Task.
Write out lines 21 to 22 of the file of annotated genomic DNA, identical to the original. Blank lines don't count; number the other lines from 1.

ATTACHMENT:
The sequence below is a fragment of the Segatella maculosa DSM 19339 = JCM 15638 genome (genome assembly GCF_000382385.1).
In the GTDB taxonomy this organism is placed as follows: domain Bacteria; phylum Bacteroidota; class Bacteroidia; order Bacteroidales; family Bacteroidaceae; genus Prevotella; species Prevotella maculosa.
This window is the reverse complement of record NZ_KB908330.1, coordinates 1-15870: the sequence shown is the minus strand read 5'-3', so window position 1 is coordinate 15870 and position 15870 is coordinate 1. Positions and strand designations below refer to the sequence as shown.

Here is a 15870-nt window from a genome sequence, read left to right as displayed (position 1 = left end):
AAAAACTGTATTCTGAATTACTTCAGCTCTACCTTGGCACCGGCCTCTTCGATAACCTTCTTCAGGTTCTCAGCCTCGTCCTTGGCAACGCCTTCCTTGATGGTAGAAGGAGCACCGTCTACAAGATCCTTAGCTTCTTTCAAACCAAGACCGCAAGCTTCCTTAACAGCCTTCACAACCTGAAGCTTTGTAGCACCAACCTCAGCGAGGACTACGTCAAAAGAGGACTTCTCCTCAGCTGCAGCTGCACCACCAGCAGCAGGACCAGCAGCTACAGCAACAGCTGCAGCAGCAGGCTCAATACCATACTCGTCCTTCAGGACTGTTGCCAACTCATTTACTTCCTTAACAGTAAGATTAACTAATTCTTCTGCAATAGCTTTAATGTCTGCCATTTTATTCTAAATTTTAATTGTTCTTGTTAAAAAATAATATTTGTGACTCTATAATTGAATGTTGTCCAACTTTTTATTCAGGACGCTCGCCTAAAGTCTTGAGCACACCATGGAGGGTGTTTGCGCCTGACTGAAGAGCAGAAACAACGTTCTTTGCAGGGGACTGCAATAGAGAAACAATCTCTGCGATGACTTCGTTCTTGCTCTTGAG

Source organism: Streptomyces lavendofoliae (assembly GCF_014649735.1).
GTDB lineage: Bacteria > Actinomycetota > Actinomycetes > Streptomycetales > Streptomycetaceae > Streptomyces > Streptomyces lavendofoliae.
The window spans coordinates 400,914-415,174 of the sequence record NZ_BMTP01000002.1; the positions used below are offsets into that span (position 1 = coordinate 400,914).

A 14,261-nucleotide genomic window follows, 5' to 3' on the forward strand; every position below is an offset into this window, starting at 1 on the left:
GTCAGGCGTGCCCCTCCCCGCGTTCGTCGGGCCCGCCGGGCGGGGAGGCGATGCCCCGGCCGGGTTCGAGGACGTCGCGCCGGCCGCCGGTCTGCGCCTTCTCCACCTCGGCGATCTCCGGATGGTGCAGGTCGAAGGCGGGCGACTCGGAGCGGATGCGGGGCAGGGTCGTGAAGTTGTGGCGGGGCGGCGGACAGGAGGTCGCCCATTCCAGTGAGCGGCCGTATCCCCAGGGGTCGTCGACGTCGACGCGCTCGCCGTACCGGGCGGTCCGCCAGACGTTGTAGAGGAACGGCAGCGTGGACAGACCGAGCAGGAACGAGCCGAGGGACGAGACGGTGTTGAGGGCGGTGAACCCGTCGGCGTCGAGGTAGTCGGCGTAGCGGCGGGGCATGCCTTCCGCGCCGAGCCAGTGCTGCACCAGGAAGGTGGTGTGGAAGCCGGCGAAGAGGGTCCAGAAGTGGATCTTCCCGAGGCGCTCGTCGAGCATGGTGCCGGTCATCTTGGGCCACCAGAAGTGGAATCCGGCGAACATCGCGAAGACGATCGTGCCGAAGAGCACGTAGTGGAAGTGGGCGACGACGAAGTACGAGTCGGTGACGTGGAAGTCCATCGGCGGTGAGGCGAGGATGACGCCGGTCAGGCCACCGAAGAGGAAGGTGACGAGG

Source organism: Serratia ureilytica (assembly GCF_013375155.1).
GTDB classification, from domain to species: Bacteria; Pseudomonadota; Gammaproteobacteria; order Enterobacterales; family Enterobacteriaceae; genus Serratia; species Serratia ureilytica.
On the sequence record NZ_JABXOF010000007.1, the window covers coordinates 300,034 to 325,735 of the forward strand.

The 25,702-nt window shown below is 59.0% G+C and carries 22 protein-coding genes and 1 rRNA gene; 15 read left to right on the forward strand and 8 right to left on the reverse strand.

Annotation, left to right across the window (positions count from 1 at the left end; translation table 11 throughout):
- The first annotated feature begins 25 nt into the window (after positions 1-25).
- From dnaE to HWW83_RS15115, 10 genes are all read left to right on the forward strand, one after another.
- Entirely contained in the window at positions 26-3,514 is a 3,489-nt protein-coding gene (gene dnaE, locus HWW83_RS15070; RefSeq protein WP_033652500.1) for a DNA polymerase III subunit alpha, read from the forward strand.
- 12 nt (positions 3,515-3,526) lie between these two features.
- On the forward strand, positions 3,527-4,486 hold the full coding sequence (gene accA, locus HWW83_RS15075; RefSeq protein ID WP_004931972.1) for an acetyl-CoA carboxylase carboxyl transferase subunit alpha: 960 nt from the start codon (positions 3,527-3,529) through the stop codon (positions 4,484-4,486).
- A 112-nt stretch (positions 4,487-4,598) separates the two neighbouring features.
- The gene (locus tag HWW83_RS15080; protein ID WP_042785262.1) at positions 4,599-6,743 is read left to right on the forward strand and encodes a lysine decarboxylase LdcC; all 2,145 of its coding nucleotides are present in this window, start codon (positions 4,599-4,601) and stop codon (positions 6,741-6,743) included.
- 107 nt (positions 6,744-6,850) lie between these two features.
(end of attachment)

- A 112-nt stretch (positions 4,487-4,598) separates the two neighbouring features.
- The gene (locus tag HWW83_RS15080; protein ID WP_042785262.1) at positions 4,599-6,743 is read left to right on the forward strand and encodes a lysine decarboxylase LdcC; all 2,145 of its coding nucleotides are present in this window, start codon (positions 4,599-4,601) and stop codon (positions 6,741-6,743) included.